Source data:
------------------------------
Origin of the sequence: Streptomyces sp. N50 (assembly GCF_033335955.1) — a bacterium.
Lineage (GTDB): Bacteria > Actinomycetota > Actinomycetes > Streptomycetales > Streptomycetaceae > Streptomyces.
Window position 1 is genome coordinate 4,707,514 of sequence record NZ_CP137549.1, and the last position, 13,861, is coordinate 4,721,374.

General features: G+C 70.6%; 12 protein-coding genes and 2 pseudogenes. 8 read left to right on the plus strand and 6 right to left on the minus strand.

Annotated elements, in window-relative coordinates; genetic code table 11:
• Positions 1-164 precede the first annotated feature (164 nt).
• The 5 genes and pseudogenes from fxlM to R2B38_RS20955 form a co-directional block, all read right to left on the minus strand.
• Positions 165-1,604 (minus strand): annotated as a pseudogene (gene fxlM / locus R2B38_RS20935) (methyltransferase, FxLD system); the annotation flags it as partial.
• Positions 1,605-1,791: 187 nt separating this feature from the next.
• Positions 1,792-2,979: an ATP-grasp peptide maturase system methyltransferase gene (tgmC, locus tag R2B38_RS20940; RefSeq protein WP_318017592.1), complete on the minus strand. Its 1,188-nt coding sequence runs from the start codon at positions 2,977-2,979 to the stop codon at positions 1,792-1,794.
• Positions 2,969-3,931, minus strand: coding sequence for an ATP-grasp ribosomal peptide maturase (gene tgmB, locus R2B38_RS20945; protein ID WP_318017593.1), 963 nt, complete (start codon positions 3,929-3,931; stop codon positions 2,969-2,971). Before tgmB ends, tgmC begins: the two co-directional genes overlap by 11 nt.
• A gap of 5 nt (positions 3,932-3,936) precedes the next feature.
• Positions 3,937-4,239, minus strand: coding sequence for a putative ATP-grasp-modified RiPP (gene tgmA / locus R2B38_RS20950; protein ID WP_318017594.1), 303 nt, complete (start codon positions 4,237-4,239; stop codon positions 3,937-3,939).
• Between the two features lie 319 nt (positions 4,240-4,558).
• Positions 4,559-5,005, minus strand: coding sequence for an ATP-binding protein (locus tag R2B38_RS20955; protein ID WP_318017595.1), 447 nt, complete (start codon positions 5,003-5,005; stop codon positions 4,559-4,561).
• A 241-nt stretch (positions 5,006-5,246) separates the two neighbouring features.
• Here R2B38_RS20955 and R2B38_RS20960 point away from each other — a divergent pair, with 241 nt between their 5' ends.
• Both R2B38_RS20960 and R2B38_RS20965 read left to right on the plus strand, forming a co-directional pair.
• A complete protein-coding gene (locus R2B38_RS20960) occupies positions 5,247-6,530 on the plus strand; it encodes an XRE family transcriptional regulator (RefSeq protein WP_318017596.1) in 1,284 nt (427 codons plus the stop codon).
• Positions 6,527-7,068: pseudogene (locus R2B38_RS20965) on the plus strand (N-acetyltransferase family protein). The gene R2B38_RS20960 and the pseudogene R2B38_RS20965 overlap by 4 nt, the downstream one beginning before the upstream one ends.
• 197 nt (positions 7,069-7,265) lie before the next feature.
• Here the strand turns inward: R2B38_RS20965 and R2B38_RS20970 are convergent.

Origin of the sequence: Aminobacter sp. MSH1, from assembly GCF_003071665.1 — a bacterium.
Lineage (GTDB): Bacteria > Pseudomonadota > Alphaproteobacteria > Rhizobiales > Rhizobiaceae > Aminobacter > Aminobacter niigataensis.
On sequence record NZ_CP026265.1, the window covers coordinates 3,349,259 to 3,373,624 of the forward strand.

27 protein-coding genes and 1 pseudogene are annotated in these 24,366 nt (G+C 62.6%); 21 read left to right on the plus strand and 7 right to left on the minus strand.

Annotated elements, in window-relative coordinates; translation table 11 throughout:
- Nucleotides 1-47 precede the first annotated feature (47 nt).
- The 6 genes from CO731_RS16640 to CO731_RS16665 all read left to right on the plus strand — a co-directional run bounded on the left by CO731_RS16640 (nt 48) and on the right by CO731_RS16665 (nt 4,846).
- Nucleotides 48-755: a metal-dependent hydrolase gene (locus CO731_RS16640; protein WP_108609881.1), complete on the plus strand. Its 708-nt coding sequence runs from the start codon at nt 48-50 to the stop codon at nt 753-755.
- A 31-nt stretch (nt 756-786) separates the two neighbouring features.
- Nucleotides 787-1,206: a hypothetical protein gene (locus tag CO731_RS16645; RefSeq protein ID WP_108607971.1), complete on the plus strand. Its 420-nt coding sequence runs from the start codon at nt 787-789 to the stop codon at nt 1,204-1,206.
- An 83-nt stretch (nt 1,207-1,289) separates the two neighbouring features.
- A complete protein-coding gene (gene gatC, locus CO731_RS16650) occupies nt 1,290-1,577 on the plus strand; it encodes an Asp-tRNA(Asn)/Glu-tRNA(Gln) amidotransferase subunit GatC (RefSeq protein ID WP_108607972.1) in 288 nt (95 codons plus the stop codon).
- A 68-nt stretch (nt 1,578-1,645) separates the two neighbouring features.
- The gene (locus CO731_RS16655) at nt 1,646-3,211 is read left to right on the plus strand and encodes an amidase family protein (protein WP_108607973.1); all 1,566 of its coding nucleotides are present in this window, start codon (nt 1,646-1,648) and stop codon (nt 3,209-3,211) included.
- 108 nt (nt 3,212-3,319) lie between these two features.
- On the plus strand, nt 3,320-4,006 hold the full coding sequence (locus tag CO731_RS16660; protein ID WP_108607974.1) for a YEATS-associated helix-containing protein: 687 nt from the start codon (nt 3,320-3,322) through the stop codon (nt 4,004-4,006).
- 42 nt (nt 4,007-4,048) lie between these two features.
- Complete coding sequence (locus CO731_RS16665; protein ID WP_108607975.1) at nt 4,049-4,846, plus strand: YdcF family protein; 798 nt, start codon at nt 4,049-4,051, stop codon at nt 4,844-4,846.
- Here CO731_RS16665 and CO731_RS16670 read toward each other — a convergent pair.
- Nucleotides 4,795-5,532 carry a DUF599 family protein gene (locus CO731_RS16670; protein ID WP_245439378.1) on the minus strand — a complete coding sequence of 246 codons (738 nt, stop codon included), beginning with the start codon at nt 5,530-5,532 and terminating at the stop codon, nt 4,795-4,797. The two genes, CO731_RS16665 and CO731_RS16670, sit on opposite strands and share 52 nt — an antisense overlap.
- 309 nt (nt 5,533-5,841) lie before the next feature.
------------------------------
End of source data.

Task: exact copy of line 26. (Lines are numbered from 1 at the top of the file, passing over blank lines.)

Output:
27 protein-coding genes and 1 pseudogene are annotated in these 24,366 nt (G+C 62.6%); 21 read left to right on the plus strand and 7 right to left on the minus strand.